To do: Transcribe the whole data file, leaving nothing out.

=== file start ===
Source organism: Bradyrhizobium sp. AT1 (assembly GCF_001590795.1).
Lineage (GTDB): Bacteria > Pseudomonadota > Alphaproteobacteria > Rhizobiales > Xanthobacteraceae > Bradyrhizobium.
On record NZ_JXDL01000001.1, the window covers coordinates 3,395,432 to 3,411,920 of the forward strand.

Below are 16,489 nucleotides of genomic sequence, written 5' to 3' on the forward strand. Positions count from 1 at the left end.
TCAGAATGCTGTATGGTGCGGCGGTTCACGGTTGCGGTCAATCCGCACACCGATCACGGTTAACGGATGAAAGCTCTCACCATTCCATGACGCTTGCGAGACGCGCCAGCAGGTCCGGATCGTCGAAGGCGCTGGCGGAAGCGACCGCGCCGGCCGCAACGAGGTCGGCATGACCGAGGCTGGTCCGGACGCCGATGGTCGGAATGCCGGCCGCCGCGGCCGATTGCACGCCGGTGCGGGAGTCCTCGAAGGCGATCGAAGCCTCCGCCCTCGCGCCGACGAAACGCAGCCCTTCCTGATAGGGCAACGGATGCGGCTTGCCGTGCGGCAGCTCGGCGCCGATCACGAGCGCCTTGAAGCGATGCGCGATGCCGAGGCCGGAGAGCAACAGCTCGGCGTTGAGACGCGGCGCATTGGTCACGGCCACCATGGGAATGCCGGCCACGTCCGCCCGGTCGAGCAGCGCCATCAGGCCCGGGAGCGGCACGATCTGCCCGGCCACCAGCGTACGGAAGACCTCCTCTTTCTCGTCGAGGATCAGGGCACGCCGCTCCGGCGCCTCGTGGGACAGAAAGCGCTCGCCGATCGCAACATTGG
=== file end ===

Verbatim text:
Source organism: Bradyrhizobium sp. AT1 (assembly GCF_001590795.1).
Lineage (GTDB): Bacteria > Pseudomonadota > Alphaproteobacteria > Rhizobiales > Xanthobacteraceae > Bradyrhizobium.
On record NZ_JXDL01000001.1, the window covers coordinates 3,395,432 to 3,411,920 of the forward strand.

Below are 16,489 nucleotides of genomic sequence, written 5' to 3' on the forward strand. Positions count from 1 at the left end.
TCAGAATGCTGTATGGTGCGGCGGTTCACGGTTGCGGTCAATCCGCACACCGATCACGGTTAACGGATGAAAGCTCTCACCATTCCATGACGCTTGCGAGACGCGCCAGCAGGTCCGGATCGTCGAAGGCGCTGGCGGAAGCGACCGCGCCGGCCGCAACGAGGTCGGCATGACCGAGGCTGGTCCGGACGCCGATGGTCGGAATGCCGGCCGCCGCGGCCGATTGCACGCCGGTGCGGGAGTCCTCGAAGGCGATCGAAGCCTCCGCCCTCGCGCCGACGAAACGCAGCCCTTCCTGATAGGGCAACGGATGCGGCTTGCCGTGCGGCAGCTCGGCGCCGATCACGAGCGCCTTGAAGCGATGCGCGATGCCGAGGCCGGAGAGCAACAGCTCGGCGTTGAGACGCGGCGCATTGGTCACGGCCACCATGGGAATGCCGGCCACGTCCGCCCGGTCGAGCAGCGCCATCAGGCCCGGGAGCGGCACGATCTGCCCGGCCACCAGCGTACGGAAGACCTCCTCTTTCTCGTCGAGGATCAGGGCACGCCGCTCCGGCGCCTCGTGGGACAGAAAGCGCTCGCCGATCGCAACATTGG